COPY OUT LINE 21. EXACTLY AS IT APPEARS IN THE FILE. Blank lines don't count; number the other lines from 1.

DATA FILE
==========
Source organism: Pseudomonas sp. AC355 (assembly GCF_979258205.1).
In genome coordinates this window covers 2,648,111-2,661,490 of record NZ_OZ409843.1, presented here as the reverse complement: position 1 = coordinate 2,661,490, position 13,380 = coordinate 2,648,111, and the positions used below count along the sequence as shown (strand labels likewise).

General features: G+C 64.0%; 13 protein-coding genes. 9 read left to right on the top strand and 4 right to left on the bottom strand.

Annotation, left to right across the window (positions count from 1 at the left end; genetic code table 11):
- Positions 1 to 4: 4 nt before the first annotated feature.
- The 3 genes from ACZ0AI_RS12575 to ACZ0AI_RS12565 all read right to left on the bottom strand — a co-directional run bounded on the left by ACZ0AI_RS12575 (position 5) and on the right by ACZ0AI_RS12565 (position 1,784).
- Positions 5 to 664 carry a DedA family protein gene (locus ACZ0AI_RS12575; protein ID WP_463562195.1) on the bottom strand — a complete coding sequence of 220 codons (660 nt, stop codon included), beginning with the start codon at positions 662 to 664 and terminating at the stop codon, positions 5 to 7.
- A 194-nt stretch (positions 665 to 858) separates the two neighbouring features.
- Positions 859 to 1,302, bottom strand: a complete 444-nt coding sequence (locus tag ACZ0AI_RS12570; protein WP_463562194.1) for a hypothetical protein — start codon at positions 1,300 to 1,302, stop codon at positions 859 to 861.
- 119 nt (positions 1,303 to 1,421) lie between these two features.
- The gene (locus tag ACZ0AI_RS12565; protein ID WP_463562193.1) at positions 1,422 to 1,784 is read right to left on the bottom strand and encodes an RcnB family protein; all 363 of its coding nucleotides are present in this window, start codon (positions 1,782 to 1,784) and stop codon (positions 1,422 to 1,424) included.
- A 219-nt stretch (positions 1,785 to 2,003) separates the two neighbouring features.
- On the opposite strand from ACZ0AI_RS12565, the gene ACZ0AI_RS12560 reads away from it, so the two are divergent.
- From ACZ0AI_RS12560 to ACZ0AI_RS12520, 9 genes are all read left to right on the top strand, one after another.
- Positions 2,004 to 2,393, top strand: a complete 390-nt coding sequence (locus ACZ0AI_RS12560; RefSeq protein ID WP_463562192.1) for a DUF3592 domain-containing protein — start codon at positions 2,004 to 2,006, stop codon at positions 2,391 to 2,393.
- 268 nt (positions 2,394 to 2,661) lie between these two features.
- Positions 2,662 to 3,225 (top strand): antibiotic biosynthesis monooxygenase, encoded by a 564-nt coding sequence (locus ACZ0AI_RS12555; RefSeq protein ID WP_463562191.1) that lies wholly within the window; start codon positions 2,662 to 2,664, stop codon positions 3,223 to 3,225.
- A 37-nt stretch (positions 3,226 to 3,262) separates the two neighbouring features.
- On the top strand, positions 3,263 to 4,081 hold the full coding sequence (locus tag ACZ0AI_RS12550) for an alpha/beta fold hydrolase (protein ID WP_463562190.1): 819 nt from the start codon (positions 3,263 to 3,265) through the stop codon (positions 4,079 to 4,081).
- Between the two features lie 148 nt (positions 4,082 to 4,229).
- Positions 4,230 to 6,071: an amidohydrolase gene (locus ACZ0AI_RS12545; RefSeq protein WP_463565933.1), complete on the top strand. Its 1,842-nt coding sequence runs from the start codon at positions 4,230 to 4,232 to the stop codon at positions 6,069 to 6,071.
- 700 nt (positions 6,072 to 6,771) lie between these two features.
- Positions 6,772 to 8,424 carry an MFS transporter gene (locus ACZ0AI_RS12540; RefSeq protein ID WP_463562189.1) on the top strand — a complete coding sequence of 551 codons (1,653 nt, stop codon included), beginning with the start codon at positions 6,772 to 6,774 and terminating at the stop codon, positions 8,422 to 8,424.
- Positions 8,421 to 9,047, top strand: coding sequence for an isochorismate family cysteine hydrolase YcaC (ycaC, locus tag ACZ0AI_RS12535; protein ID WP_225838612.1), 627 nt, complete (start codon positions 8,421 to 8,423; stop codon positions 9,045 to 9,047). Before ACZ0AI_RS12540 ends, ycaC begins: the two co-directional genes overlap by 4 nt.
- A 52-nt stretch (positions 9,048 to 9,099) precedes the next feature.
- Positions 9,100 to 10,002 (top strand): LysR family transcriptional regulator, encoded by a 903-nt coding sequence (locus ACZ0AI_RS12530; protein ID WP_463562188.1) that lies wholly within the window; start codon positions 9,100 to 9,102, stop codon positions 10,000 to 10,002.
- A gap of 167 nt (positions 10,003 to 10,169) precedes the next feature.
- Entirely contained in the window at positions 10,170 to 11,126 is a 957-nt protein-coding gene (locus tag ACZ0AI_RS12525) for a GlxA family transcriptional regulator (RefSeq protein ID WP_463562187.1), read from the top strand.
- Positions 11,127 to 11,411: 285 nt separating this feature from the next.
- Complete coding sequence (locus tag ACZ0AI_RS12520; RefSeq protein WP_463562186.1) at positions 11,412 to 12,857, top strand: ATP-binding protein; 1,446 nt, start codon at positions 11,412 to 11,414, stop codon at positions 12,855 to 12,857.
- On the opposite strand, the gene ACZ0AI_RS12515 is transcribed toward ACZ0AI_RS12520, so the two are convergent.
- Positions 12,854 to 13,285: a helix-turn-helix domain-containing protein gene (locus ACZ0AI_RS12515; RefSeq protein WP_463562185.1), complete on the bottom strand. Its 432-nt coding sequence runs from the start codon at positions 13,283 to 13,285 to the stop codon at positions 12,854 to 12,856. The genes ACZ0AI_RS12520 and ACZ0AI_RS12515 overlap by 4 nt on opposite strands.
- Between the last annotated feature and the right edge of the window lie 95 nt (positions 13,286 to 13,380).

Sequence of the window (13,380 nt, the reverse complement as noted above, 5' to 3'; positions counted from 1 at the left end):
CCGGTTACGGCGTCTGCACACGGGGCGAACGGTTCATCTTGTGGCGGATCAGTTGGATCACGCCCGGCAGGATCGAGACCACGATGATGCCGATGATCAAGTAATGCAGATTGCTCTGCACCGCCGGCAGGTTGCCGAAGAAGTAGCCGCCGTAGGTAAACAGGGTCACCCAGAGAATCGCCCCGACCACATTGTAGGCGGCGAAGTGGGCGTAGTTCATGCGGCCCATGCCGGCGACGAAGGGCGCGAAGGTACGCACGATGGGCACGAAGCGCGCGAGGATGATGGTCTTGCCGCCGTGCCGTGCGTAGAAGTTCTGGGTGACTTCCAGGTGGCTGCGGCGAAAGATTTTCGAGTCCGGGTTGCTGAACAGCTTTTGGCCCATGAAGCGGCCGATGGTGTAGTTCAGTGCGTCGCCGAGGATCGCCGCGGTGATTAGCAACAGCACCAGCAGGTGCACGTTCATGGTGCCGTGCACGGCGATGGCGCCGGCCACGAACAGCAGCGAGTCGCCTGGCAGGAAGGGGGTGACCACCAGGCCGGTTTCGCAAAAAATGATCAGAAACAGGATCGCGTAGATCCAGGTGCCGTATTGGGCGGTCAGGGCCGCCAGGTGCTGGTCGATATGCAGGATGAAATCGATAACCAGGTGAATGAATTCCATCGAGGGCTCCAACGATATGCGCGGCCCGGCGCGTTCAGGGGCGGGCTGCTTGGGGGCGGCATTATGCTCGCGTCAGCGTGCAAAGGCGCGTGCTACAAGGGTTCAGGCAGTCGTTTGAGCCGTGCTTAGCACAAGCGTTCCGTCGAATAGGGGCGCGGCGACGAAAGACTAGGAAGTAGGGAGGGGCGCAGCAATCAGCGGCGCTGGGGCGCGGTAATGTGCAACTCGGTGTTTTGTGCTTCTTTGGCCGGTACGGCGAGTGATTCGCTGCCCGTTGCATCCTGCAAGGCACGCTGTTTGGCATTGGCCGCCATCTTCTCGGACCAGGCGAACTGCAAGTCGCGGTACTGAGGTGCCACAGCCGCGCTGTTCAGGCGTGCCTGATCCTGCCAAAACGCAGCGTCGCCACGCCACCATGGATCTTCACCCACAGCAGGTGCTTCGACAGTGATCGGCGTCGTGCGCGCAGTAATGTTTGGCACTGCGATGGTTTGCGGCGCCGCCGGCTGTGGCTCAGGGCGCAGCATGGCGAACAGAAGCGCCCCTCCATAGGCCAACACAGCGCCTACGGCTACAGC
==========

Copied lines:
- Positions 4,230 to 6,071: an amidohydrolase gene (locus ACZ0AI_RS12545; RefSeq protein WP_463565933.1), complete on the top strand. Its 1,842-nt coding sequence runs from the start codon at positions 4,230 to 4,232 to the stop codon at positions 6,069 to 6,071.